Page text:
Medical, military, and aircraft equipment and vehicles are steadily incorporating more electronics that decrease in size, increase in speed (due to faster processors and especially higher speed digital circuits), EM frequency goes up and wavelength goes down. These smaller wavelengths are challenging to contain and reflect so they don’t cause problems in the larger device.

Internally generated radiation, which is radiation emitted from the circuit itself, can also travel along wires and cables connecting circuits and components and contribute to interference from a distance.

Interference can also be caused by cavity resonance. It occurs inside a conductive enclosure (i.e. EMI shield or “cavity”) when frequencies inside the enclosure are similar to those of the circuit. The resulting resonance creates additional interference and impacts the enclosure’s ability to effectively shield the circuit and its surroundings.

Interference comes from external sources too, such as cell phones, lightening, overhead power lines, and solar flares.

The impact of interference

Cellphones, CB radios, laptops, wifi hotspots, the prevalence of high-speed electronics and communication devices built into components, and many others interfere with cars, trucks, aviation equipment, and medical devices. They all emit electromagnetic radiation and they can all be adversely affected by it too. A simple but familiar example is static on radio, but as Swanton and Kuhenbeaker note in the July 2018 issue of Appliance Design, “the same principle [of interference] that can give a user a bad cell signal could cause electronics on a commercial jet to fail.”

Like a walkway crowded with pedestrians, if the same frequency range contains too many signals at once it becomes difficult for any individual signal to pass through intact and reach its destination as intended. Interference essentially clutters the frequency range, resulting in incomplete data transfer, partially blocked signals, data loss, and in the worst cases, device failure.

EMI and RFI cause problems because they alter the ability of one circuit to trigger the next action or circuit correctly or even at all because they interfere with transmission or reception of data. Examples of devices that can be sensitive to interference and malfunction include:

  • The inability to detect objects or locations accurately; the inability to send detection signals to equipment that triggers a warning (e.g. drifting outside lane lines); the inability to notify operators of approaching vehicles or aircraft
  • Navigation systems. With GPS systems, the inability to locate a vehicle or update a route, or to maintain an accurate timestamp; incorrect flight path data or gaps in data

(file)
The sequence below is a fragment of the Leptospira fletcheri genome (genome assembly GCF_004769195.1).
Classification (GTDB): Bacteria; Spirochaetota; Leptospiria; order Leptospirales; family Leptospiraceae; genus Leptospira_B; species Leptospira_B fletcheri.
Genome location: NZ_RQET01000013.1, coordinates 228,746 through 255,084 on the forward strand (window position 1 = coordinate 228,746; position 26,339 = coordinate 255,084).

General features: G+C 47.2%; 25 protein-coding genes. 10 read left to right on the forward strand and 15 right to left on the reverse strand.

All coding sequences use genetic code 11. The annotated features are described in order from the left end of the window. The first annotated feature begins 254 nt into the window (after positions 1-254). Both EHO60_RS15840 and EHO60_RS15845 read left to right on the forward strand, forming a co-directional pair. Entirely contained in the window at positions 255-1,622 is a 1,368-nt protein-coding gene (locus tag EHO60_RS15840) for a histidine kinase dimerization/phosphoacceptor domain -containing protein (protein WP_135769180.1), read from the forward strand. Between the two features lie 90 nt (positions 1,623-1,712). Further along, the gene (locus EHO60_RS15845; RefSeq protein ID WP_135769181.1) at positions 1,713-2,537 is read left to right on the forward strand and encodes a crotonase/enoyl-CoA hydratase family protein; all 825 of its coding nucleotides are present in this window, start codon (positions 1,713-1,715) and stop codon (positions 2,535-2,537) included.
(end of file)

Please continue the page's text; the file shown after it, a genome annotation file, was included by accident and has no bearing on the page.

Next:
• Wireless door lock systems. Interrupted signals may fail to trigger locking mechanisms
  • Pacemakers and implantable cardioverter defibrillators (ICD). Sensor data may not be sent or fails to trigger an action in a timely manner, or a device may fail entirely
  • Heartrate and blood pressure monitors. Inaccurate measurements; missing data; device failure
  • Ultrasound transducers. Inability to translate waves into accurate or complete images due to missing or lost data
  • Cockpit radios and aircraft communication devices. Disrupted communication between pilots and air traffic control
  • Connection points on devices. Interference is generated around USB ports, fuse panel insertion points, and press-fit pin slots.

Shielding is also important for things like infotainment systems, which combine GPS displays, radio and wifi, and other vehicle info displays. It might not seem as important to shield these types of features, but consider that some systems are designed for flexible use. For example, engineers may plan for “the ability to utilize other circuits that were not designed for a particular job. So while an infotainment system, for example, may not be considered critical to safety when it is designed, it may have to perform as well as a critical system in an emergency,” explains the European Passive Components Institute.

EMC Standards and Testing Basics

Prior to the first production run, Electromagnetic Compatibility (EMC) compliance testing must be conducted and any design changes made. Compatibility is critical because it’s all about the ability of electronics in proximity to each other to function correctly. This includes electromagnetic emissions they radiate as well as how they are affected by emissions from other devices. Before a new product can be brought to market, it must pass standard tests that ensure EMC compliance.

Definitions, tests, and standards are developed by two bodies within the International Electrotechnical Commission (IEC): Technical Committee 77 and the International Special Committee on Radio Interference (CISPR). There are different tests and standards based on the type of product/device and whether it’s intended for residential or industrial use. In the US, standards are governed by the American National Standards Institute (ANSI), Department of Defense (DoD), Federal Communications Commission (FCC), Radio Technical Commission for Aeronautics (RTCA), and the Society of Automotive Engineers (SAE). Local standards are usually based on these and the CISPR standards.